Criminal syndicalism Summary

  • Last updated on November 11, 2022

A philosophy calling for workers to organize and seize control of economic organizations and politics through illegal use of force.

Between 1906 and 1916 the Industrial Workers of the WorldIndustrial Workers of the World (IWW) embraced syndicalism and conducted a “free speech” campaign to propagate the idea of a worker’s rebellion. Although local officials suppressed IWW speakers, between 1917 and 1920, twenty-one state and two territorial legislatures passed laws that criminalized syndicalist associations and the advocacy of syndicalism and other ideologies promoting revolutionary change.Criminal syndicalism

The Supreme Court’s opinions on the constitutionality of the state criminal syndicalism laws greatly affected the protection of speech and association. In Whitney v. California[case]Whitney v. California[Whitney v. California] (1927), the justices sanctioned criminal prosecution of Socialist Party member and activist Charlotte Anita Whitney for association with a syndicalist organization with a program that potentially threatened public order. Dissenting, Justice Louis D. Brandeis argued that Whitney’s association with a syndicalist political party fell short of being a clear and present danger to the public because no “immediate serious violence was to be expected or was advocated.” In subsequent cases, including DeJonge v. Oregon[case]DeJonge v. Oregon[DeJonge v. Oregon] (1937), the justices gradually adopted Brandeis’s standard and constricted the circumstances in which criminal syndicalism laws could be used to penalize speech and association. Finally, in Brandenburg v. Ohio[case]Brandenburg v. Ohio[Brandenburg v. Ohio] (1969), the justices overruled the Whitney decision to protect advocacy “except where such advocacy is directed to inciting or producing imminent lawless action and is likely to incite or produce such action.” By 2000, only six states retained laws against criminal syndicalism.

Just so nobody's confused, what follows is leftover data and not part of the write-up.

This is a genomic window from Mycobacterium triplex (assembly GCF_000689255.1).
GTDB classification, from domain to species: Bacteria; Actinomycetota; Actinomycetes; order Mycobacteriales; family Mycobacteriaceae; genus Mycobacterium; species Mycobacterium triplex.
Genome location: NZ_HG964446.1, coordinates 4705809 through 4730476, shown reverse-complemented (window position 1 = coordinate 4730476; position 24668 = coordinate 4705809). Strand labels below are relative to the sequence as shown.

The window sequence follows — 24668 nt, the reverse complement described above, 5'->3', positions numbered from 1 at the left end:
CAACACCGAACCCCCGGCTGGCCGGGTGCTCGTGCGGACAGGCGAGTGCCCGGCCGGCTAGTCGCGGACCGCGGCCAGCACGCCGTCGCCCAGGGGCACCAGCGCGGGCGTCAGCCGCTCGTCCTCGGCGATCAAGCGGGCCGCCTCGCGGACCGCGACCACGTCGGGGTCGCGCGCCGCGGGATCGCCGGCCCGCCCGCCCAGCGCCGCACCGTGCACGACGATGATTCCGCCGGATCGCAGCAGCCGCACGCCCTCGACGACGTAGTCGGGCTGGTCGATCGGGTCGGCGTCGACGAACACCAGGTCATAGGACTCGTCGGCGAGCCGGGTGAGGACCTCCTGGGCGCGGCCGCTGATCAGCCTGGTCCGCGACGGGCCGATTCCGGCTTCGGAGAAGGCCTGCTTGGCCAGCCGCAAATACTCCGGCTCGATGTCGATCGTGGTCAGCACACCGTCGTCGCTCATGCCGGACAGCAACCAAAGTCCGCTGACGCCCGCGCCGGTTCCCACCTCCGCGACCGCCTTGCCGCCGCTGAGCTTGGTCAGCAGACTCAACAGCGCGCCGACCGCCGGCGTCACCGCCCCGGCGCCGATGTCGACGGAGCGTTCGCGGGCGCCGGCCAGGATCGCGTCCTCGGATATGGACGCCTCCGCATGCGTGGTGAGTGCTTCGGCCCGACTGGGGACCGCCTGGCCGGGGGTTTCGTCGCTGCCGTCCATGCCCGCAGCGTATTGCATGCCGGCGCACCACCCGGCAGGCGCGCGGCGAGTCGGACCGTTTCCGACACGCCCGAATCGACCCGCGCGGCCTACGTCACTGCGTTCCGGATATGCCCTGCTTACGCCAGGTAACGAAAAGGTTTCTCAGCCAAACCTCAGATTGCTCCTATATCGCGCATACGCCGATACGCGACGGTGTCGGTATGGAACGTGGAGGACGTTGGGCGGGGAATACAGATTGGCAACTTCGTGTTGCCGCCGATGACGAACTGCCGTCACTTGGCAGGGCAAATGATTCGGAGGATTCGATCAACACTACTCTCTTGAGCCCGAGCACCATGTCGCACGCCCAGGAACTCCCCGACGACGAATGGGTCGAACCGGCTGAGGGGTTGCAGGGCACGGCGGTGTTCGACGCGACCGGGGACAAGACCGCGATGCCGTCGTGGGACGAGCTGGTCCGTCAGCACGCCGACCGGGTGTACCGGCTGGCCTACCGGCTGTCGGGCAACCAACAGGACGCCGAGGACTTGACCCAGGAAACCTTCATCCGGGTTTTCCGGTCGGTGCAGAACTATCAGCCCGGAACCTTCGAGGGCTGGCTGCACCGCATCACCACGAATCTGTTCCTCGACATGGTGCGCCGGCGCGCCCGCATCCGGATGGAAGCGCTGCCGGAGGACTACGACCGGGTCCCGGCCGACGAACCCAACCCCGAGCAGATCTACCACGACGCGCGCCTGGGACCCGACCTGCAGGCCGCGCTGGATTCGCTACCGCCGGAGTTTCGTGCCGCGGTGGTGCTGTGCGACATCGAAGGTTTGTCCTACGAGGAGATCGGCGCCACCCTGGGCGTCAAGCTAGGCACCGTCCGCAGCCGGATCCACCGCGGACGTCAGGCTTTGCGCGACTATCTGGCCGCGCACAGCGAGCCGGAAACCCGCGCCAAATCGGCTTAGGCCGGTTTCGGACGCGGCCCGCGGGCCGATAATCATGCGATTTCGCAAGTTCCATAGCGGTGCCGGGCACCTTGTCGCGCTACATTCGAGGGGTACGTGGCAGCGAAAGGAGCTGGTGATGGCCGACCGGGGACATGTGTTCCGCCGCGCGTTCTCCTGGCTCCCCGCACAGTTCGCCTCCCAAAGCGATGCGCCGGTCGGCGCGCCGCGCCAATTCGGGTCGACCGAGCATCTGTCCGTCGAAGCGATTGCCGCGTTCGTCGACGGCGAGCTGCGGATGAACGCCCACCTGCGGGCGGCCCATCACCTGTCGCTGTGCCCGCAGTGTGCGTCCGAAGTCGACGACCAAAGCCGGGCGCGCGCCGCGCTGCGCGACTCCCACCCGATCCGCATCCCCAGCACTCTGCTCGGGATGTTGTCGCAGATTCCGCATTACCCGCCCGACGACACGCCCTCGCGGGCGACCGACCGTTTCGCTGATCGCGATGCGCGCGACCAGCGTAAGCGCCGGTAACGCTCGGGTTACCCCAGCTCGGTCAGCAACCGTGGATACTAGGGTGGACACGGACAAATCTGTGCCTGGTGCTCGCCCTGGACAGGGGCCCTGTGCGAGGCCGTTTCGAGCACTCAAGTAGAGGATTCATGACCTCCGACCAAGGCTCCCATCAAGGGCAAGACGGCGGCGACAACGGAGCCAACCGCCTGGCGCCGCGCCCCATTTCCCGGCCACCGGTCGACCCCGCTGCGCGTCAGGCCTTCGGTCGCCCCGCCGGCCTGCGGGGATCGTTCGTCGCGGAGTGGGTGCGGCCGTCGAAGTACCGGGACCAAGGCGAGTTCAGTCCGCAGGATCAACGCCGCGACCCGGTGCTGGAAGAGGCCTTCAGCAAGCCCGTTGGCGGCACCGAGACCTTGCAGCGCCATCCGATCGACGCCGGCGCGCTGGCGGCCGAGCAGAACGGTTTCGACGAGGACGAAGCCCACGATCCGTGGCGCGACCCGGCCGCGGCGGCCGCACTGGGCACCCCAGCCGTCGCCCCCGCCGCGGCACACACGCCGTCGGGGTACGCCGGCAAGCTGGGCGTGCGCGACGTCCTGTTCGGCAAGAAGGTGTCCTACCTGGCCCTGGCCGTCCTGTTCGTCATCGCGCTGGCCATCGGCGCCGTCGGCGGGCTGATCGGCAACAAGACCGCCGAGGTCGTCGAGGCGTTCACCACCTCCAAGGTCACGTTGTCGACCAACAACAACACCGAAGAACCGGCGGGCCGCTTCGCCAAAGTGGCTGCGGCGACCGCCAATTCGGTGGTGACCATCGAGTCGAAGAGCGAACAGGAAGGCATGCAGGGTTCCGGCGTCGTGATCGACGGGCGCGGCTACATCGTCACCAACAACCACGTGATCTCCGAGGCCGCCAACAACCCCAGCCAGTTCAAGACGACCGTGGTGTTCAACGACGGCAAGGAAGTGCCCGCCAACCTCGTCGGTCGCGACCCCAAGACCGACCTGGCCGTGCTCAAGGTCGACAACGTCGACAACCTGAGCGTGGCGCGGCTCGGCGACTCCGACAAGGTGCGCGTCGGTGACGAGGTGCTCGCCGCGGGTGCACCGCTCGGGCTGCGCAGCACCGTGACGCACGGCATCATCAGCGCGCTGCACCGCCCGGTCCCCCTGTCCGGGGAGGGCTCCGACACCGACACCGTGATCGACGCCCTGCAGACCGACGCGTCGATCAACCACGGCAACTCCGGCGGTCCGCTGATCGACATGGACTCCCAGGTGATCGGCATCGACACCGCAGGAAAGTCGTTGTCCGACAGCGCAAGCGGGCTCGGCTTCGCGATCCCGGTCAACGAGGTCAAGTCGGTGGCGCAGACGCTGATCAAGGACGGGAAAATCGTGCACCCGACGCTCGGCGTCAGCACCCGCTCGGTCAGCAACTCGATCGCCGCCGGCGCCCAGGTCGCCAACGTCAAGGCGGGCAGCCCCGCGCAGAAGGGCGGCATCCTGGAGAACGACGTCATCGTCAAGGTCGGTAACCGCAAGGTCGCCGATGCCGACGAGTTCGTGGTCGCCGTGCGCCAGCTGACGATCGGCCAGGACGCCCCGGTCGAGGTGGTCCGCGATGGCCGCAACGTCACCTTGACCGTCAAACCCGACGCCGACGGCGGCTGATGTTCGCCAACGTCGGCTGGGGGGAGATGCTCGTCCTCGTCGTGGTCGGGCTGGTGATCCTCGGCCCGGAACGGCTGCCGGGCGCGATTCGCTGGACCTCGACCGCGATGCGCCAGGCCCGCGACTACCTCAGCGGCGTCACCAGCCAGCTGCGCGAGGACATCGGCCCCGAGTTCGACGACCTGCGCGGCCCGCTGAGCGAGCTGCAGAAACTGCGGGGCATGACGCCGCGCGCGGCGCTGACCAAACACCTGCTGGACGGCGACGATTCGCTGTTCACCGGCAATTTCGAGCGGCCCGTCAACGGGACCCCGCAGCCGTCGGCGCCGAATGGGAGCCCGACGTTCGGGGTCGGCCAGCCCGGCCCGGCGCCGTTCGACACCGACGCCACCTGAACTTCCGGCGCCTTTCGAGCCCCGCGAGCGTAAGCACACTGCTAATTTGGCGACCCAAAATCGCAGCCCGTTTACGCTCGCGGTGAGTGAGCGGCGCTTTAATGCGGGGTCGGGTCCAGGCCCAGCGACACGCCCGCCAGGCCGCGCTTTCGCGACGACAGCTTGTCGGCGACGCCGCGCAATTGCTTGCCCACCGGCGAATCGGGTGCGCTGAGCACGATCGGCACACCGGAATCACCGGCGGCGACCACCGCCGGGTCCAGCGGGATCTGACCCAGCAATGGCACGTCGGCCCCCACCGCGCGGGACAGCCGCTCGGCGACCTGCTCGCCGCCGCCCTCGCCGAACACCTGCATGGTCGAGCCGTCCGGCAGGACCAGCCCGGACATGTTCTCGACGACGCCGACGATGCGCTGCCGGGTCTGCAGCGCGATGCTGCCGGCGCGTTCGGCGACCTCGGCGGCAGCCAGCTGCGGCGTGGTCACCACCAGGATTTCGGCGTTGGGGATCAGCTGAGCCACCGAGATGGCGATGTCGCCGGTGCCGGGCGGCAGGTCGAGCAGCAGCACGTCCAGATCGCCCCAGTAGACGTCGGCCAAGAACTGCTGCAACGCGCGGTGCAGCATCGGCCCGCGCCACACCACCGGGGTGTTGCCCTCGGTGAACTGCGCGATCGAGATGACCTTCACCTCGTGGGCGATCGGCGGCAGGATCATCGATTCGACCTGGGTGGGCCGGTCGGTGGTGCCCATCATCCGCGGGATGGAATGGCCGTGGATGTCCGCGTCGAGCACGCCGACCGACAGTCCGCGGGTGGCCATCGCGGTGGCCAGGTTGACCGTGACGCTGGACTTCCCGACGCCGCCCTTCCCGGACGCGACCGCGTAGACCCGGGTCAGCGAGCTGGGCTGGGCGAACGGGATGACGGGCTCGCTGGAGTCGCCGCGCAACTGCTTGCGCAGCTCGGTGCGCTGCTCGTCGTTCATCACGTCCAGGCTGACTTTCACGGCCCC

Brandeis, Louis D.

Brandenburg v. Ohio

DeJonge v. Oregon

First Amendment speech tests

Whitney v. California

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